This iconic composite image of the earth at night of NASA’s Defense Meteorological Satellites Program is the world as we imagine it when the earth is not facing the sun. But this image does not tell the full story of the night’s world, as it suggests that it shows where people are (because there is light). There are actually many people living with little light at night (and perhaps many others wish for some less light, but live in one of the bright spots of this image). Therefore, this image is some kind of fake thing when it comes to the real world at night. The real world at night for the world’s population looks more like the following map, which has been shown on this website before (see here). The reason for showing it again is not only that it has become the header-image of this website, but because the theatre performance What I heard about the World recently incorporated this map in the show’s announcements:
The show does not only show the unusual perspective of the nocturnal planet earth on its advertisements, but was created in a collaboration with the worldmapper project, as this press release from the University of Sheffield explains:
The show, ‘What I Heard About the World’, will be staged at the Crucible Studio Theatre in Sheffield and features three narrators who share stories from various countries around the world, in an attempt to map a new version of the planet onto the stage. The men try to make sense of what they have heard about the world that is outside of the room in which we find them, by creating a large map of stories connected to certain places.
The performance uses the expertise from academics working on the Worldmapper project. [...] The performance draws on a key idea from the Worldmapper project by using both geography and mapping to help you see natives of other countries, as `yourself in another place´.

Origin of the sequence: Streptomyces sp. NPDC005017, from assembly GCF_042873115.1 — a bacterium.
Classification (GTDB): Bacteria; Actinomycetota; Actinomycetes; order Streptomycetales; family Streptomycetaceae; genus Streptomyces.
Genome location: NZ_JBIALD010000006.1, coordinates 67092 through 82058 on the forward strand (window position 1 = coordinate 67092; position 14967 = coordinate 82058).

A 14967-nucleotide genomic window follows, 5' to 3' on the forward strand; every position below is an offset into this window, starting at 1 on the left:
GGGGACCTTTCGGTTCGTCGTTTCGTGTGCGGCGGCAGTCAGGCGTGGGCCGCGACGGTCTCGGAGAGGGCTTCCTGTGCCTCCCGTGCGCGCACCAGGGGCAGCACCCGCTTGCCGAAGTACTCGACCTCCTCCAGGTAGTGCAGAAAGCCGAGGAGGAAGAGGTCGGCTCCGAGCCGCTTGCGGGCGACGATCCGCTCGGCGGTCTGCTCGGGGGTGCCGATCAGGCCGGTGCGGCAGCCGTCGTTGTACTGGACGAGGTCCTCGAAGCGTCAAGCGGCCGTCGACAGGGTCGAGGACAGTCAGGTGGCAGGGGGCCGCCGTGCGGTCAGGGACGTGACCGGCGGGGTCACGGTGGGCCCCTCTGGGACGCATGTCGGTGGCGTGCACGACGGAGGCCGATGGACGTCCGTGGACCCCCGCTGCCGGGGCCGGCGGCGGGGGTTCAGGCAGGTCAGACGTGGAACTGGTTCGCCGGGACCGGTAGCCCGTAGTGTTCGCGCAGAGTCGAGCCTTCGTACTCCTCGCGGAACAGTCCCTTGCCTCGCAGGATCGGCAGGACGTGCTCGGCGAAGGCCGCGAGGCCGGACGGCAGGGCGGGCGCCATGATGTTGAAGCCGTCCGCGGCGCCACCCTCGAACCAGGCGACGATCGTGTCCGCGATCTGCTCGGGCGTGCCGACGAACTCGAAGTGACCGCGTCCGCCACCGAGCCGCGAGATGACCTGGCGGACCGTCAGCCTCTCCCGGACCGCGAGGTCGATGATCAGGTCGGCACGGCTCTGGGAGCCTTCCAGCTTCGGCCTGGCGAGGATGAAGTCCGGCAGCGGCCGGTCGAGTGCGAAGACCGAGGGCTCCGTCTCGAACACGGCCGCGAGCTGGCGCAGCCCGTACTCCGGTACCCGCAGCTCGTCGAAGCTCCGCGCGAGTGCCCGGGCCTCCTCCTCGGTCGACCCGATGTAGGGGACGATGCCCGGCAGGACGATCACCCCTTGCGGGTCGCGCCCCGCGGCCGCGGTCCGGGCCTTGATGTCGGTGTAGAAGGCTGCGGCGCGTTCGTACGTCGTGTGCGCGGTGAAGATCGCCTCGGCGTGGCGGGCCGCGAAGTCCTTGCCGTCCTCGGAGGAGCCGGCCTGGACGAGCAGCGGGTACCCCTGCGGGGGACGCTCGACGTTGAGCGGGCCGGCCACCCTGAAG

Third Angel collected stories via the internet, conversations, and through work-in-progress performances at Sheffield´s Forge Festival, and the Pazz Performing Arts Festival in Oldenburg to contribute to the final map which is drawn on stage, using post-it notes and little icons to refer to each tale.
Benjamin Hennig, a PhD student in the Department of Geography who contributed to the project, said: “During this project, we have combined art and cartography to present new insights into our world. We´ve found that the two subjects really complement each other and it is the unusual and surprising views of the world that make us think about our planet and challenge our way of seeing the complex realities we´re living in.”
Alex Kelly, Co-Artistic Director at Third Angel, said: “It has been fantastic working with the Worldmapper team. Any map is only properly useful if you understand what it was created for, and similarly to the Worldmapper project, the map we create during the play is drawn through the stories we tell, rather than any physical borderlines of countries. I found the team´s animated morphing maps inspirational really early on in the process, and working with them has really influenced the direction the project has taken, and has led to two distinct pieces of work – the research version in which mapping the whole world is very clear, and this new show, in which we explore the human stories that the research map gave us.”
What I heard about the world is currently on stage at the Crucible Theatre in Sheffield (event details here) and will then staged in Portugal. More on Third Angel and this performance can be found on their website at http://www.thirdangel.co.uk/.
This map has been created by Benjamin Hennig and is property of the SASI Research Group (University of Sheffield). Please contact us if you are interested in any of the maps shown on this website, and if you used any of the maps shown here we appreciate a notification. High resolution and customized maps are available on request.